In a small bowl, combine the brown sugar, 2 tablespoons flour and cinnamon. Incorporate the 1 tablespoon of butter by either cutting it in with knives, with a fork, or even with your fingertips until it resembles coarse crumbles. Sprinkle the topping over the tops of the prepared, unbaked muffins.
Put the muffin tin in the oven and close the door. Lower the oven temperature to 350 and bake for 18-22 minutes, until they test done.

Monday, November 14, 2011

November Daring Cooks' Challenge - Cooking With Tea

This last month has been a pretty busy one. Between school and sickies, little man starting to practice walking, computer issues and some pretty crazy weather, there's been a lot going on. Then the Daring Cooks' challenge for the month was announced, and it was a really interesting one.

Sarah from Simply Cooked was our November Daring Cooks'hostess and she challenged us to create something truly unique in both taste and technique! We learned how to cook using tea with recipes from Tea Cookbook by Tonia George and The New Tea Book by Sara Perry.

What an intriguing idea! While Sarah did provide us with some really interesting and cool recipe ideas for guidance, the only true requirement that she gave us was that we must prepare a savory dish using tea.

I immediately started trying to come up with something different. Then, in the course of an outing one day, I saw a variety box of fruit flavored teas (decaf! bonus!), and it came to me. Cranberry sauce.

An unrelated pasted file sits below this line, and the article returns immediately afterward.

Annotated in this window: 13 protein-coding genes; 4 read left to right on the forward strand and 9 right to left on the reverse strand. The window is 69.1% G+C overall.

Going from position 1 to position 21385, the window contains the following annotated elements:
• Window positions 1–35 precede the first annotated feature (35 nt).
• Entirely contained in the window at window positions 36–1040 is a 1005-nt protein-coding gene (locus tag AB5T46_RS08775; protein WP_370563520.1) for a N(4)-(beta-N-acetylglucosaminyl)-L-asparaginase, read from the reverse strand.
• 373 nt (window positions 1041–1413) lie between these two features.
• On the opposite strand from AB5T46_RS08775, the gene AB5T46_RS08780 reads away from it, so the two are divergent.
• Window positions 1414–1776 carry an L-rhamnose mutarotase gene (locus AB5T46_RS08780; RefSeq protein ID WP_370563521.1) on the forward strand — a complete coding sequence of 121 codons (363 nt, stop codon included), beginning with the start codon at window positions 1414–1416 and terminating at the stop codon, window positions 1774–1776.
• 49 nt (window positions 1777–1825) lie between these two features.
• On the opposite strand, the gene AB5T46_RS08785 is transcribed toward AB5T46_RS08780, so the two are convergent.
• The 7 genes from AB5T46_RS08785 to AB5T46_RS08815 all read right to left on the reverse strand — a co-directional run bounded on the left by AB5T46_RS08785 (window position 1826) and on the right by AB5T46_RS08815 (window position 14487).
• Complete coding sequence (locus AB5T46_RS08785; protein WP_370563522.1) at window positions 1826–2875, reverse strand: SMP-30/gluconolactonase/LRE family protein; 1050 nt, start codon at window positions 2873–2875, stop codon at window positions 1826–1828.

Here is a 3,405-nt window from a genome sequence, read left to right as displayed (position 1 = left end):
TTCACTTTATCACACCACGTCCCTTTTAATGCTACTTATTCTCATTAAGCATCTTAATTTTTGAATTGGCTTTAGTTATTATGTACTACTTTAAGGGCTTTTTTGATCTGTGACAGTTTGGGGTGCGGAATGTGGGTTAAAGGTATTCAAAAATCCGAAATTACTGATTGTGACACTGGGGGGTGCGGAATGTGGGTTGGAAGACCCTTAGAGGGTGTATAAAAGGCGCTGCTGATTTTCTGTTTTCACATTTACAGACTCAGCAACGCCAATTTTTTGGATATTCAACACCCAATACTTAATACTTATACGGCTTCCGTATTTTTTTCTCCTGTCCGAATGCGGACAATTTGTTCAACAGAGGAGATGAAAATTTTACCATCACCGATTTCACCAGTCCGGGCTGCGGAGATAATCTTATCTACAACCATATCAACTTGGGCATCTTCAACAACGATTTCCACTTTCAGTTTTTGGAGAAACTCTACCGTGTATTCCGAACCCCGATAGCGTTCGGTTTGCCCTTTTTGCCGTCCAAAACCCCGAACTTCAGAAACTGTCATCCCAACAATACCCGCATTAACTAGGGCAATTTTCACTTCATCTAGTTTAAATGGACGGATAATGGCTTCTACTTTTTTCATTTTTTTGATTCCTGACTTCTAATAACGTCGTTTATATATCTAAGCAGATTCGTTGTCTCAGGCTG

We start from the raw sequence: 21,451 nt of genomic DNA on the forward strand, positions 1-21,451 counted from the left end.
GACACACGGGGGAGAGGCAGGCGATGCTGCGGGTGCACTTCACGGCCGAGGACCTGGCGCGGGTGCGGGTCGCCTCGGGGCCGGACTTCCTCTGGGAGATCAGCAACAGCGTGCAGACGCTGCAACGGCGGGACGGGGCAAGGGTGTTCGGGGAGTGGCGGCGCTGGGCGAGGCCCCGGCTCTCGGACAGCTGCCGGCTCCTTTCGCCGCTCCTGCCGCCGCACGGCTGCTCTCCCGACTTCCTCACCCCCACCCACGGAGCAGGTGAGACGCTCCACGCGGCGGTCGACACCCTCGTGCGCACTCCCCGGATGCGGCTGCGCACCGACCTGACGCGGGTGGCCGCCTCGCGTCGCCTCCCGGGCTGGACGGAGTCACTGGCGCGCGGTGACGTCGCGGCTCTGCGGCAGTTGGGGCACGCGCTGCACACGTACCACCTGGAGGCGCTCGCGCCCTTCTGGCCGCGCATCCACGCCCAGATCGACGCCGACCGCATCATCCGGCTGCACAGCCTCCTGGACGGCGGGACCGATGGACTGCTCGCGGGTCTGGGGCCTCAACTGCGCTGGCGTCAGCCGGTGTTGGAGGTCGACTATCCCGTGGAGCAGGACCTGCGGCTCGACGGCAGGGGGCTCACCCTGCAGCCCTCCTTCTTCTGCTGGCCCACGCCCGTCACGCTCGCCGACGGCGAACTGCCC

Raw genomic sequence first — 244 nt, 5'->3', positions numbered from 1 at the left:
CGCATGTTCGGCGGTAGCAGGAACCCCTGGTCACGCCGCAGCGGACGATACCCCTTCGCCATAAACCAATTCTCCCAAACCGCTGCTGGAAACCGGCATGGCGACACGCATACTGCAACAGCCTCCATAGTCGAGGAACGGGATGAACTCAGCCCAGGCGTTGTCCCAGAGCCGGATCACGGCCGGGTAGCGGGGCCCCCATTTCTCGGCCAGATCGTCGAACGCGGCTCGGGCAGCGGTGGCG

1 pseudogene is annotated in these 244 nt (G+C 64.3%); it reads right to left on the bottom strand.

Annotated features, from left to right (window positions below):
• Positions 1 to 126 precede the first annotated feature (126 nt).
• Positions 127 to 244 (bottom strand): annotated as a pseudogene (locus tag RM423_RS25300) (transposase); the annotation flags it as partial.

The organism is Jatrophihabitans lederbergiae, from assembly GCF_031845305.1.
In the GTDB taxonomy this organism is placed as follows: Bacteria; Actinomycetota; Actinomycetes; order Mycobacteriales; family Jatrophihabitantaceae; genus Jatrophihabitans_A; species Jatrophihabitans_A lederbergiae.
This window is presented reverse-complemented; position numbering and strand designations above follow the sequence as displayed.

My family has a tried and true cranberry sauce recipe that we generally tend to pull out around this time of year. Why not kick it up a notch and make it using tea?

To begin, little miss helped me to brew a cup of raspberry zinger tea.

Each bag is actually intended to make two cups, but I wanted my tea to be a bit strong, so that the flavor would (hopefully!) come through in the finished sauce, so I allowed the bag to steep in just one cup of hot water.

After a few minutes, the tea was good to go.

Little miss loves to help me sort through the berries, pulling out any that are too white, too brown or too squishy.

To the cranberries, we added both white and brown sugar, then little miss added our star ingredient.

The resulting mixture was mixed well, then brought to a boil, then allowed to simmer until most of the berries popped. As the resulting mixture cools, it thickens up beautifully, and the resulting sauce made a perfect side to our dinner. Not that I can remember what we had for dinner that night. I just know that we all enjoyed the cranberry sauce!

Now, please know that I had intended to try at least one more tea-dish this challenge cycle. Sarah provided us with a really cool idea of making Chinese tea eggs - hard boiled eggs that are partially cracked (but not peeled), then soaked in tea, creating a super cool pattern on the eggs once they are peeled. Unfortunately, I didn't have the chance to try it. Yet. I promise I will. She also gave ideas for soups and stews that sound super tasty. And that I promise to try as soon as possible.

Sarah, I am sorry that I didn't have a chance to try out more of the amazing tea ideas that you inspired this month, but I thank you for getting the tea-wheels in my head turning, and I truly look forward to trying lots of tea recipes in the future!

To see some of the creative tea dishes brewed in the Daring Kitchen this month, check them out here.

Raspberry Zinger Cranberry Sauce

1 bag cranberries
1 cup raspberry zinger tea, brewed strong
1/3 cup white sugar
1/3 cup brown sugar